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Tilden and Hayes Concisely Con
Scattering Tilden's Bar*! o' Money
The Candidates Contrasted.
Hon. John Sherman, in a speech in
Mansfield,. Ohio, said "And now. fel
low citizens, there is but one political
topic to which I wish to call vour at
tention, and that is a contrast between
the candidates of the two great parties.
I know them both very well, and have
not one word of unkindness for either.
Both are men of ability and character,
but we may draw from their personal
traits and tendencies many things that
may tend to determine your choice.
Mr. Tilden is a New York lawyer, rais
ed in the school of Van Buren, always
active in politics, and especially famil
liar witli the acts and agencies by
which the city of New York, the great
Lazar House of American politics is
governed. Governor Haves is the out
growth of Ohio, born and educated
here, and governed by the purer in
fluence of Ohio politics. He was edu
cated in our common schools, gradua
ted in an Ohio college, and his whole
life has been under your eye and view.
Mr. Tilden in 1860 was a Secessionist,
or so near to it that it is hard to draw
the dividing line. His letter to Wm.
Kent dated Oct. 26, 1860, is full of the
very dogmas which encouraged the
South to rebel, for it recognized in
every State an organized rebellion, and
he did not dream of the power of the
Union to put it down.
Hayes has always been for the Union
—lirst, last and all the time. He nev
er dreamed of its overthrow by seces
sion, and never uttered a word incon
sistent with his supreme allegiance to
the United States. Tilden was a lag
gard growler during the war. 1 have
read all that his pamphlets have said
of him, and what Mr. Hewitt and Mar
ble have said, and what dots it amount
to Considering his wealth, his influ
ence and his power, it is a sorry record
for the time when his country" was in
danger. Hayes promptly enlisted in
the military service and fought
through the war. He was several
times wounded, and was always brave,
gallant and successful. Tilden in 1864
was a member of the Chicago Conven
tion. He was a member of the com
mittee, which framed the infamous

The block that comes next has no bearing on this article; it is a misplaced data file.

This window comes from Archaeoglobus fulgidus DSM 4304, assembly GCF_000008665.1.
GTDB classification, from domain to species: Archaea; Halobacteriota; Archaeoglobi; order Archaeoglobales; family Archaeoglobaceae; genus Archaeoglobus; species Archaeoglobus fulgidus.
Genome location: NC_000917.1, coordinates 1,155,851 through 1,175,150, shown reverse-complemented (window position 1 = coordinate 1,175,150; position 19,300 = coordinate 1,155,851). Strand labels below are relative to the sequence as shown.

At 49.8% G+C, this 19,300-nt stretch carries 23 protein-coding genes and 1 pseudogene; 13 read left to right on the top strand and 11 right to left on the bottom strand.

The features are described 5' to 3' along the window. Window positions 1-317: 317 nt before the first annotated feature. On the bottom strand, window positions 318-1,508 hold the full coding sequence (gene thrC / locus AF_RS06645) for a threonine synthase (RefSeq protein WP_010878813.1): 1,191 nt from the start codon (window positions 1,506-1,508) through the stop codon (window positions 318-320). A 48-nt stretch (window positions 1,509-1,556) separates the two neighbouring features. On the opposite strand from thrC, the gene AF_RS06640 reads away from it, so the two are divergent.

peace resolutions, the darkest act of
infamy during the war. It was re-soon
ported unanimously without a word of
objection from him, and the assertion
now made that he advised General
McClellan to repudiate the worst
phrase of that platform, subjects him
to the suspicion of duplicity. Hayes
at that time was with his division"in
the presence of the enemy. He per
formed his full part in the great
achievements under Sheridan in the
Shenandoah Valley, and when nomi
nated for Congress, at home, he nobly
refused to leave his comrades to pro
mote his election.
Tilden was the Chairman of the
Democratic State Committee of New
York in 1868, and under his name, and
with at least his passive silence, the
great crime was organized by such
men as Tweed and Hall, by which the
great State was cheated out of its vote
in the Presidential election. Hayes
was the patriotic Governor of Ohio,
winning golden opinions from all sorts
of men carrying out reforms in your
benevolent institutions, and especially
seeing to it that our election should be
fair and free, without fraud or the
suspicion of it. Tilden is rich from
the plunder of railroads, not stolen
plunder, but that kind of plunder
which, even with the sanction of
Courts, has given to railroad attorneys
such exorbitant fees as amounted to
extortion and plunder.
To the disgrace of Courts, railroad
wrecking has been accompanied by
such extortion under the name of fees
as to arouse public attention. Hayes,
though practicing his profession, lias
been free from such reproach. 1
never have heard his name mentioned
with unreasonable charges, or harsh
practices. Mr. Tilden is a bachelor,
and our experience with Mr. Buchanan
makes that a bad omen. Hayes in the
White House will have with him the
charm of home with wife and child
ren around him.
But, after all, the great thing is that
Tilden is a Democrat, wedded to
the series of opposition measures
that have distinguished
ty for twenty years,
affrmative principles and
of reform. Hayes is a
can, ardently attached to the princi
ples and policy of that party, and
ready to lend its advance to new meas
ures of progress and reform. And I
may say, in conclusion, that whatever
faults may then and there have been
committed by Republicans in offiee,
the Republican party have always led
the way in every reform. It has
frankly taken its position on every
question and has never receded, and